There are few places in the world more welcoming than a semi-autonomous one. Particularly if there is oil to be found, you show up to find it and then the hosts say, “come on in, sit right down and how much land do you want, exactly?”
Exploration firms bring cash, most importantly, and a kind of legitimacy. Frank Zappa once said you can’t be a real country unless you have a beer and an airline, but he was a dreamer. Nowadays, you need a production-sharing agreement (PSA) and exploration blocks.
But the trouble is that while semi-autonomous regions may be most welcoming, they are by their very definition not entirely in control of things — they may have a degree of self-government, but it’s not complete. And this makes for an uncertain operating environment.
An exemplar of this phenomenon is Puntland, a semi-autonomous region perched on the Horn of Africa. It declared itself autonomous but not separate from Somalia in 1998, in an attempt to avoid the civil war that saw foreign companies such as Shell, BP, US independent ConocoPhillips and Italy’s Eni withdraw, never to return. Around a decade later, Puntland welcomed Canadian explorer Africa Energy into its Dharoor valley area, a move that would eventually lead to the signing of a PSA. Today, Africa Energy finally gave up on Puntland after three years of stasis caused by disagreements over the legitimacy of that PSA deal, and potential territorial claims.
Slightly to the west of Puntland lies another breakaway enclave of Somalia, called Somaliland. It is less dysfunctional than Puntland, with a working political system and government institutions, but with no more international legitimacy. Indeed, Somalia’s central government — the writ of which at times extends no further than its compound — has the same concerns about the awarding of exploration rights in Somaliland as it does about Puntland.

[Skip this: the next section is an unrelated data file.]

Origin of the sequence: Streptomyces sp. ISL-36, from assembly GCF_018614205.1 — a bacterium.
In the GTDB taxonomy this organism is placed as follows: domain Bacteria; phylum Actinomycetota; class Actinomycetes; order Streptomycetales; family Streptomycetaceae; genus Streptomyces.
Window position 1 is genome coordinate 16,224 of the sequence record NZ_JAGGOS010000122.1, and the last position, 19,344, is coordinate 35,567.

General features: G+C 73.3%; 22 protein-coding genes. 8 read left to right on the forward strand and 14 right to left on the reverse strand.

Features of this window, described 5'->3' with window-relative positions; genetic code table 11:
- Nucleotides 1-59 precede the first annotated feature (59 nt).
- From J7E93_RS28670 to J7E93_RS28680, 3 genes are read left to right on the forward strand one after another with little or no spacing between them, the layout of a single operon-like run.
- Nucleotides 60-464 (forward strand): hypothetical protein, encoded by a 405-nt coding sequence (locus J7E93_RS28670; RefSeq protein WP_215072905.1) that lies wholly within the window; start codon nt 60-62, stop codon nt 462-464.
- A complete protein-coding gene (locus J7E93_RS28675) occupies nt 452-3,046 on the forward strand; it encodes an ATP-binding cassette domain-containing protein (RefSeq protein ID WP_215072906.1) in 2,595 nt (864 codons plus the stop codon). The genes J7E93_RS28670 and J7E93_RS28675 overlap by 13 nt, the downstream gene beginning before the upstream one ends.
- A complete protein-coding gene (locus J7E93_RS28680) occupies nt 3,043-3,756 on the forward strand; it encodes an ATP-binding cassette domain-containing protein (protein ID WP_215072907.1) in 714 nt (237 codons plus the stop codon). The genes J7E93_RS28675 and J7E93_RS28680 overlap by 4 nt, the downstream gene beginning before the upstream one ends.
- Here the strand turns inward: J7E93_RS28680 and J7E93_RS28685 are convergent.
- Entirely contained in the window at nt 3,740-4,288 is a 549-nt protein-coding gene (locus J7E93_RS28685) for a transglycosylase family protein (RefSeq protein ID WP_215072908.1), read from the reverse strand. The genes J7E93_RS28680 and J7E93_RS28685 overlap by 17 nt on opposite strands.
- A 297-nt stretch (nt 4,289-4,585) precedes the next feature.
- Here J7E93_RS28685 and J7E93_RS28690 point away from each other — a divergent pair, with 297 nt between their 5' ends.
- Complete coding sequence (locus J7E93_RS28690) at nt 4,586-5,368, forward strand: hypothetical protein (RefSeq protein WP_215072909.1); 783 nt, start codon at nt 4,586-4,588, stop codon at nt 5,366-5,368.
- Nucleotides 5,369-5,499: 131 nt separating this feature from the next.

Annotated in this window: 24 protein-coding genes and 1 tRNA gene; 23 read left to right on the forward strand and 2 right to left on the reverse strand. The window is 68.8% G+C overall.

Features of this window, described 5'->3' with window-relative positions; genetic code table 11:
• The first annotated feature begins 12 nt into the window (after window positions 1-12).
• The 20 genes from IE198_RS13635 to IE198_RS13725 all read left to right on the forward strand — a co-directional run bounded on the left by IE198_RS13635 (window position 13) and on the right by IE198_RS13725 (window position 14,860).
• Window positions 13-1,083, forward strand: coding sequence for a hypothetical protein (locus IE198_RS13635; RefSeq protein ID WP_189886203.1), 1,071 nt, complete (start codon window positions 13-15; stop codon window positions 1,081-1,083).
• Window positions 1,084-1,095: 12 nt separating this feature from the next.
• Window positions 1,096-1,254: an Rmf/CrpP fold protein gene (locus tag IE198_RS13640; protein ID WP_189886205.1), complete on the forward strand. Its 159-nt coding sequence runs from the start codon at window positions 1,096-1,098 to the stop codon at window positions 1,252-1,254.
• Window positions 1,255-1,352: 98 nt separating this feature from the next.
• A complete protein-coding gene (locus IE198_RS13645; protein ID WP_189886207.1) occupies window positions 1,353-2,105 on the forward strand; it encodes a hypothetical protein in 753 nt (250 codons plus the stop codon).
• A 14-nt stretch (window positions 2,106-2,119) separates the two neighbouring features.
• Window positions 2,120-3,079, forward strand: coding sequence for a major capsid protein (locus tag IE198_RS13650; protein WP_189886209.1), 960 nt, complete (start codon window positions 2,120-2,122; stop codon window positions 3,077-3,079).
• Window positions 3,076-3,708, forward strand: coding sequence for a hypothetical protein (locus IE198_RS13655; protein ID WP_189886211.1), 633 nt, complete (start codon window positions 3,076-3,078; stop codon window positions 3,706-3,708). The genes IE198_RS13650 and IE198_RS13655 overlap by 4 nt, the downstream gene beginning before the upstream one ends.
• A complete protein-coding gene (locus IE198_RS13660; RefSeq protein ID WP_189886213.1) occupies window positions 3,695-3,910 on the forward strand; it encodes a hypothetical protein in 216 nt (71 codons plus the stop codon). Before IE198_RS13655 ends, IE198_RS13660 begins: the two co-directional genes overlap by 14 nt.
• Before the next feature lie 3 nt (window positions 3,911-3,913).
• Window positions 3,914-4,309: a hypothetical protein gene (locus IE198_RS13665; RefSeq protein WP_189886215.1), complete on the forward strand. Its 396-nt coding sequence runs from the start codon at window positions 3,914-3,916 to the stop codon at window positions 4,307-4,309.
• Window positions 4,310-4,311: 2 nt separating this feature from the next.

Genel boasts that its exploration blocks in Somaliland are the size of the entire Kurdistan Regional Government (KRG) area of northern Iraq, another marginal place where it operates. The KRG is perhaps the most recognisable of all semi-autonomous entities, the one where the oil industry is most deeply embedded and where, from a distance and if you squint, everything looks pretty stable.
The region’s borders have proven mostly impervious to armed Islamist group Isis, PSAs are amicable to Erbil and the foreign oil firms, output is moving along at a steady tick and export routes are open. But trouble, in the form of legitimacy, lurks just on the horizon.
The KRG’s financing agreement with Iraq’s central government is built on unstable ground, and Erbil’s move into the international bond markets — crucial to unlocking the monies owed to the companies operating in the region, such as Genel — has not gone down well in Baghdad. The bonds would have to be backed by oil sales money — the KRG has no other collateral — and as Baghdad already considers independent KRG exports as illegal sales of Iraqi sovereign assets, this has the potential to cause financial and political stress for those foreign oil companies operating there.
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